the brief: issue five


Doumbouya becomes Guinea’s interim president

by Frank Roberts

image credit: papusjunior (Pixabay)

Mamady Doumbouya has become the interim president of Guinea, following the military coup that occurred in September. Doumbouya, who served in the French military, has promised he will not seek to run in forthcoming elections, but neglected to announce a timetable for electing a government emphasising the need for a new constitution.

Guinea has been suspended from ECOWAS, the regional bloc that covers much of West Africa, owing to their failure to release former President Condé. Similarly, the US and China have both signalled opposition to the coup. Condé had sought a third term in 2020, provoking protests in the country with an August budget increasing funding towards the presidential office and slashing military spending further weakening his domestic position.


Tajikistan and Taliban square off

by Joe Mawer

image credit: Makalu (Pixabay)

Whilst much of Central Asia has tried to work with the Taliban, Tajikistan has been a bastion of resistance against them. This has been exemplified with much of the fallen Afghan government escaping Tajikistan and Tajikistan arming the ethnic Tajik rebels in the Panjshir valley. In return the Taliban have requested that Tajikistan stop interfering in their internal affairs.

At the UN, the Tajik leader, Emomali Rahmon stated that Afghanistan was once again becoming a breeding ground for international terrorism.  This promises to be an interesting area of global diplomacy as Russia and China both have good relations with Tajikistan and the Taliban.


Sapri’s new statue at the centre of political showdown

by Rachael Ward

image credit: Ivan Romano/Getty Images

Statue politics are at play in Italy as a female figure in a transparent dress is accused of sexualising women rather than celebrating their history and heroism. The statue, now a source of political friction, was intended to pay tribute to the poetic verses of Luigi Mercantini in 1857. However, it has been attacked for subtracting from the tribute and perpetuating sexualisation.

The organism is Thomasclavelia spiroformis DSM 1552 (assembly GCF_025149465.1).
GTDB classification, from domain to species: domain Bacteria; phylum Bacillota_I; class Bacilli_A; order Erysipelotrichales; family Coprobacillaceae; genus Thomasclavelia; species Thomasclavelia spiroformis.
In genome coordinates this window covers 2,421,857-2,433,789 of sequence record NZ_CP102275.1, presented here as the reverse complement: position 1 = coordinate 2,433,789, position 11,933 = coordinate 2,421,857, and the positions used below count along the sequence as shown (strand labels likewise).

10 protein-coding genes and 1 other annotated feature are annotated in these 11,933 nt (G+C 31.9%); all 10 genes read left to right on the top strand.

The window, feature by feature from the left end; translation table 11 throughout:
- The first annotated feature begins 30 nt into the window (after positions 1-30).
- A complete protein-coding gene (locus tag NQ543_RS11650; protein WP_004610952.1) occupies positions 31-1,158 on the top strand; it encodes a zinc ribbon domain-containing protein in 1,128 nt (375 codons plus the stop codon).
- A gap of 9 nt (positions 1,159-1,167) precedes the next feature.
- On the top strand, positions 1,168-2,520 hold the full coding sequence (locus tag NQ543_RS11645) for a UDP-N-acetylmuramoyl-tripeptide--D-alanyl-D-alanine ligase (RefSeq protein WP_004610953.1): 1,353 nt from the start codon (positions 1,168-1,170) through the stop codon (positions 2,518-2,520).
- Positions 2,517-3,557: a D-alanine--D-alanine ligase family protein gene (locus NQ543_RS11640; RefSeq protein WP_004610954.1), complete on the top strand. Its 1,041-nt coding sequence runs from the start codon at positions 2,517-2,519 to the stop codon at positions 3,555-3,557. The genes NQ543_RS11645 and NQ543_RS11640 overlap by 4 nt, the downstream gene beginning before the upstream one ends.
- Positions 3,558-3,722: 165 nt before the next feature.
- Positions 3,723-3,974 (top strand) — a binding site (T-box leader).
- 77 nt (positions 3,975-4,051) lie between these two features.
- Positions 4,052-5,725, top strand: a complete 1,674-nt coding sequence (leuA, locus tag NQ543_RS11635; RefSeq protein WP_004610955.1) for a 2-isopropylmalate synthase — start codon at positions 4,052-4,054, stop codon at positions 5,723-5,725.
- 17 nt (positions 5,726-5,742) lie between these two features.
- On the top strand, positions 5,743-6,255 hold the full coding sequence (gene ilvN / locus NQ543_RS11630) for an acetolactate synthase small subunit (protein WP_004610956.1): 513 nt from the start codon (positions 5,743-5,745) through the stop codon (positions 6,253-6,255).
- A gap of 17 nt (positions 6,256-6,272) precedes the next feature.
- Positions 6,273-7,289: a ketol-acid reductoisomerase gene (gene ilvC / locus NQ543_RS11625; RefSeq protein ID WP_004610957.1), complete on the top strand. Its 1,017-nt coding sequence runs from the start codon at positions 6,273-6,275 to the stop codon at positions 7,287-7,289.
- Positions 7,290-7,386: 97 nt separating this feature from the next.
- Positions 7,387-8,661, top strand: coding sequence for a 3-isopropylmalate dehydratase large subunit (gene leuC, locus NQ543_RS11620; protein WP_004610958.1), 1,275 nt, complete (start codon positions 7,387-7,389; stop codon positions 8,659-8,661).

Women in the Democratic Party’s Palermo unit detest this spurious depiction of women and called for its demolition. For such critics, the statue signifies little history and much humiliation. Yet the mayor of Sapri, where the statue is situated, has defended its artistic edge and denied its sexist undertones.


Biden’s struggles to get infrastructure bill passed

by Connor Crout

image credit: Bokmanrocks01 (Wikimedia Commons)

On 1 October, Joe Biden paid a surprise visit to Congress to pitch his $1 trillion infrastructure bill and said that “it doesn’t matter whether it’s in six minutes, six days, or six weeks, we’re going to get it done.”

Biden is facing difficulties getting this bill passed due to some Democrats refusing to back his plan until another $3.5 trillion budget resolution is voted on, with Democratic House Speaker Nancy Pelosi admitting that there might need to be more time to find a compromise.

The vote for the infrastructure bill was scheduled for 30 September, but has been delayed – it is unclear when another vote will take place. This shows the divides within the Democratic party, which may prove harmful due to their small majority in the House of Representatives and reliance on Harris’ tie-breaking vote in the Senate.


Ownership of Australian Daintree Rainforest given back to Aboriginal population

by Jessica Pender

image credit: pen_ash (Pixabay)

A ceremony was held on the 29 September to hand the land back to the Eastern Kuku Yalanji people. The forest consists of 160,000 hectares and is believed to be one of the oldest lowland tropical rainforests in the world. It has been considered part of the Wet Tropics of Queensland UNESCO World Heritage site since 1988.

Daintree has been the birthplace of generations of Aboriginal Australians, but the handover is the result of four years of negotiations between the Kuku Yalanji committee and the Australian government. The deal also includes lands such as Cedar Bay (Ngalba Bulal), Black Mountain (Kalkajaka) and Hope Islands. The committee’s long-term goal is to manage the region separate from the national government.


3-in-4 Venezuelans live in extreme poverty, study suggests

by Toby Gill

image credit: OpenClipart-Vectors (Pixabay)

The 2020-2021 National Survey of Living Conditions (ENCOVI) has recently reported that, of Venezuela’s 28 million residents, 76.6 percent live in extreme poverty. This is a sharp increase from the reported 67.7 percent in 2020. 

The country has been grappling with a devastating economic collapse for seven years, and the lockdown measures, designed to curb the spread of Covid, have only exacerbated the situation. Venezuela was already facing crippling fuel shortages and political instability, following the dubious 2018 election, and the pandemic has only sped up the breakdown of the country’s social and economic infrastructure.  

The study estimates that Venezuela’s economy shrank by 74 percent between 2014 and 2020, and states that 94.5 percent of the country lives in some form of poverty. The Maduro government frequently blames US sanctions but offers no real solutions to the problem, leading observers to question how long this situation will last.

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